Road to recovery: Australia eases restrictions as COVID-19 spread slows

Road to recovery: Australia eases restrictions as COVID-19 spread slows

Australian Prime Minister Morrison
File photo of Australian Prime Minister Scott Morrison. (Photo: Reuters/Loren Elliott)

SYDNEY: Declaring Australia was on the road to recovery with new coronavirus infections almost stamped out, Prime Minister Scott Morrison said on Tuesday (Apr 21) that hospitals will resume many elective surgeries and schools will be re-opened for more children.

As part of broad social distancing restrictions, Australia in March banned all non-emergency surgeries to free-up hospital beds amid expectations of a surge in COVID-19 cases. Schools were also closed.

But with infection rates falling from more than 25 per cent in mid-March to its current level of less than 1 per cent a day, Morrison said in Canberra that Australia could relax some restrictions from next week.

"We are on the road back and I think we have already reached a turning point," Morrison told reporters on Tuesday.

READ: Australia closes internal borders to capitalise on fall in new COVID-19 cases

Australia's Health Minister Greg Hunt said on Tuesday the easing of elective surgery restrictions was possible after authorities secured more protective and medical equipment, including a "full capacity" of 7,500 ventilators.

The expanded list of surgeries, including IVF and joint replacements, can begin next week.

The government said it would release details of a contact tracing app - designed to alert users if they come into close contact with people later diagnosed with COVID-19 - shortly. Authorities believe the tracing app needs to be put in place before many services are re-opened.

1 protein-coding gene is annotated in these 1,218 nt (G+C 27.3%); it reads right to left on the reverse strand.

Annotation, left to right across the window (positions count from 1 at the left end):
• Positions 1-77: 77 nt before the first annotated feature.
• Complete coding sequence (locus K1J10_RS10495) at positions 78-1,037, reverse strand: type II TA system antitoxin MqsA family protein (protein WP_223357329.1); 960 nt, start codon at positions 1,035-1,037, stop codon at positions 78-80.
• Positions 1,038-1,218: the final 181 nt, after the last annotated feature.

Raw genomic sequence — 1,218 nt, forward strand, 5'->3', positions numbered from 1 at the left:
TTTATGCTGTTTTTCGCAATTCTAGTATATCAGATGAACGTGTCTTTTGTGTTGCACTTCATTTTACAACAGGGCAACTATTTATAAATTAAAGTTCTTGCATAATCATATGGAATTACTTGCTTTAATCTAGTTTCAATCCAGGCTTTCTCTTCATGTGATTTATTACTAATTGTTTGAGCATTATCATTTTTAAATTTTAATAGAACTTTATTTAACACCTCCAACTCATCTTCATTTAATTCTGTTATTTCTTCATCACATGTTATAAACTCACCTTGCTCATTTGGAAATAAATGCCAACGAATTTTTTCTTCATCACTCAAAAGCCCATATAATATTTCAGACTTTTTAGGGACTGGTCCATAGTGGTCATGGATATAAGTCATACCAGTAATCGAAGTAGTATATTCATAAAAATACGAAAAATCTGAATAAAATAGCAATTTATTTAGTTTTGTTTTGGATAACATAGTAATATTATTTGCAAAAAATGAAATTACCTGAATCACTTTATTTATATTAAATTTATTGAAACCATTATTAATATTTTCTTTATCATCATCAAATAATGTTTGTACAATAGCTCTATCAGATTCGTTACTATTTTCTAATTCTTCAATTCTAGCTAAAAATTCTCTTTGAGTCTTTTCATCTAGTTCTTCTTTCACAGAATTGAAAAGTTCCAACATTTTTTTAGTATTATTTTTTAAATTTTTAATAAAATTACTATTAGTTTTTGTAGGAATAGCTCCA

SCHOOLS TO REOPEN

After more than a month of teaching children online, Australia's most populous state, New South Wales, said all students will begin face-to-face lessons next month.

New South Wales state Premier Gladys Berejiklian said students will begin to return to school on May 11 on a staggered basis in preparation for full-time schooling to re-start in July.

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"It's time to turn our mind to getting our kids back into the classroom," Berejiklian told reporters in Sydney.

"We will have extra cleaning, extra sanitiser, extra health provisions, including forehead thermometers and also extra health equipment in our sick bays."

Australia is one of the few nations around the world to detail plans to re-open schools.

Despite sometimes conflicting advice from the federal government, which had wanted schools to remain open, children of emergency workers are among the few who have continued to go to school.

Education is run by Australia's state and territory governments.

The re-opening of schools has been a key demand of the federal government, which hopes the move will stimulate Australia's economy and allow parents to better juggle work commitments.

READ: China says Australia's questions on its COVID-19 handling groundless

New South Wales, home to a third of Australia's population and the state that has recorded the most COVID-19 cases, reported just six new cases of COVID-19 in the last day.

The southern state of Victoria recorded seven new infections, while Queensland, in the country's north-east, documented six new cases. Iron-ore rich Western Australia reported one additional infection overnight.

Nationally, Australia has recorded about 6,300 cases of coronavirus and 71 deaths.

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Source: Reuters/mi

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